Code reviews are meant to be a systematic examination of computer source code, intended to root out mistakes made in the initial development process and improve the quality of the software being created. However, several common mistakes arise that make the peer review process less effective, Cameron Presley, a software engineer at SentryOne, explained in a recent session at the 2019 CodePaLouSa conference in Louisville, Kentucky.

Code reviews typically fall into one of two poor patterns. The first involves the reviewer not making any changes: “When there are no comments, that should terrify you,” Presley said. “It leads to apathy—if you’re rubber stamping, why do it at all?”

SEE: How to build a successful developer career (free PDF) (TechRepublic)

The second is when a simple set of changes turns into a long, drawn-out process, when quick changes turn into inefficient meetings with too many people involved to actually solve problems, Presley said. “It’s exhausting, and a waste of time for you and lots of other people,” he added.

The simple goal of code reviews is to find bugs early on in the process, since bugs cost more the later they are discovered, Presley said. Several case studies back this up, he explained: For example, IBM found that each hour of code inspection prevents about 100 hours of related work, including support at QA. And after introducing code reviews, Raytheon reduced its cost of rework from 40% of the project cost to 20% of the cost, and the amount of money spent on fixing bugs dropped by 50%, Presley said.

The nuance of coding comes from experience, Presley said. Code reviews are a low-risk way of learning more about a system, and picking up domain knowledge, he added. The process can also teach you how to better explain and teach things to others, which will help in any developer’s own career development.

Here are four common mistakes developer teams make with code reviews, and how to fix them. (Note: This article about developer code reviews is available as a free PDF download.)

1. Trying to review too much code at once

Developers should review no more than 200 to 400 lines of code at a time, according to a report from Smart Bear. After that point, the effectiveness drops significantly.


  • Go no faster than 500 lines of code an hour.

  • Work for no longer than one hour at a time to avoid losing focus.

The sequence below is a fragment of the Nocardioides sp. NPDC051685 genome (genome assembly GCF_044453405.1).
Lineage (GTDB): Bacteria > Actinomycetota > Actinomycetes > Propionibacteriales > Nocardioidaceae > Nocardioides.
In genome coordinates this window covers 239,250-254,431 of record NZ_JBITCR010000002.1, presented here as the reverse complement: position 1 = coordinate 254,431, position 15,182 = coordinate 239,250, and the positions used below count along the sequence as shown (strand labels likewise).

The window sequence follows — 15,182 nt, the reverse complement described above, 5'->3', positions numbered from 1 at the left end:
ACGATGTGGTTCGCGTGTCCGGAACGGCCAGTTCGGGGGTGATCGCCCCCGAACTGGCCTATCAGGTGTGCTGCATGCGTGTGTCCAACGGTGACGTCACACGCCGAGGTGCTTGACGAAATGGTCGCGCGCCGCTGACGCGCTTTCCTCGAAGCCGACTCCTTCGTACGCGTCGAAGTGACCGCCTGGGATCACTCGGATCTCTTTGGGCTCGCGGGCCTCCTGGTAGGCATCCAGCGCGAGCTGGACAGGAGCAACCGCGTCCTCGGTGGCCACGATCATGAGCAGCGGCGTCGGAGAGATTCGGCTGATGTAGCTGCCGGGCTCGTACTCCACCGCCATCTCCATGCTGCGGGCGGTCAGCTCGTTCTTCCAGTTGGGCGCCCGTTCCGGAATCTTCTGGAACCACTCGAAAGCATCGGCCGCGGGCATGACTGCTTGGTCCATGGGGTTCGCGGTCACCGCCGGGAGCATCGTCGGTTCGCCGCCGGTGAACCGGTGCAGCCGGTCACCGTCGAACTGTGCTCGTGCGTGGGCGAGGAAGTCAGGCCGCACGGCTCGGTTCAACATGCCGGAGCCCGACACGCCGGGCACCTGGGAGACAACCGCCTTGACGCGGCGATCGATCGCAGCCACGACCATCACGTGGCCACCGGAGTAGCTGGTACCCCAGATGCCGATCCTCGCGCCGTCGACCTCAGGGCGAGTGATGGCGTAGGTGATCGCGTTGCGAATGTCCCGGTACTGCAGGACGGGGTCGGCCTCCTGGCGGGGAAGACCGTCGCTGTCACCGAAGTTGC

• Break up massive features with thousands of lines of code into smaller chunks.

  • If embarking on a large feature, start doing code reviews about 30% of the way through to see if there are any major flaws, and if the approach is correct.

2. Getting opinion-based feedback

This type of feedback usually begins with “That’s not how I would have done it” or “That’s interesting,” Presley said. However, the goal is not to have everyone write code exactly the same way, or think about problems the same way—the goal is to solve the problem. “You want people thinking from different perspectives, and diversity on the team,” Presley said.


  • Frame suggestions as when, what, and why. For example, instead of “Never return null when retrieving a list of records from the database,” say “When returning records from the database and there aren’t any, we should return an empty list because all of the list methods work on an empty list, and we don’t have to introduce error handling code.” Basically, instead of saying “Never do this,” open the discussion by saying “When this happens, we should do this thing, for this reason,” Presley said.

3. Giving harsh feedback

Instead of criticizing someone’s work harshley (for example, saying “This loop is garbage, what were you thinking?”, rephrase your feedback (for example, saying “I’m having issues understanding this loop, can you walk me through what it’s doing?”, Presley advised.


  • Reinforce joint ownership. It’s rare to work as the sole developer. Rephrase your feedback to use “we” instead of “you.” “The developer is not the problem, the code is,” Presley said. “This puts the pressure off them.”

4. Lecturing

This situation involves one person doing all of the talking during the review, and the other person writing notes or just listening. It often arises when a senior developer is doing a code review for a junior developer, Presley said.


  • Emphasize collaboration, and the idea that everyone in a code review is equal. “If you don’t understand my idea as the leader, call me out on it,” Presley said. “You have to foster a culture of safety so everyone is comfortable speaking up.”

  • Share domain knowledge, so everyone can cover for everyone else, even if someone is out or leaves the company.

For more, check out How to become a developer: A cheat sheet on TechRepublic.

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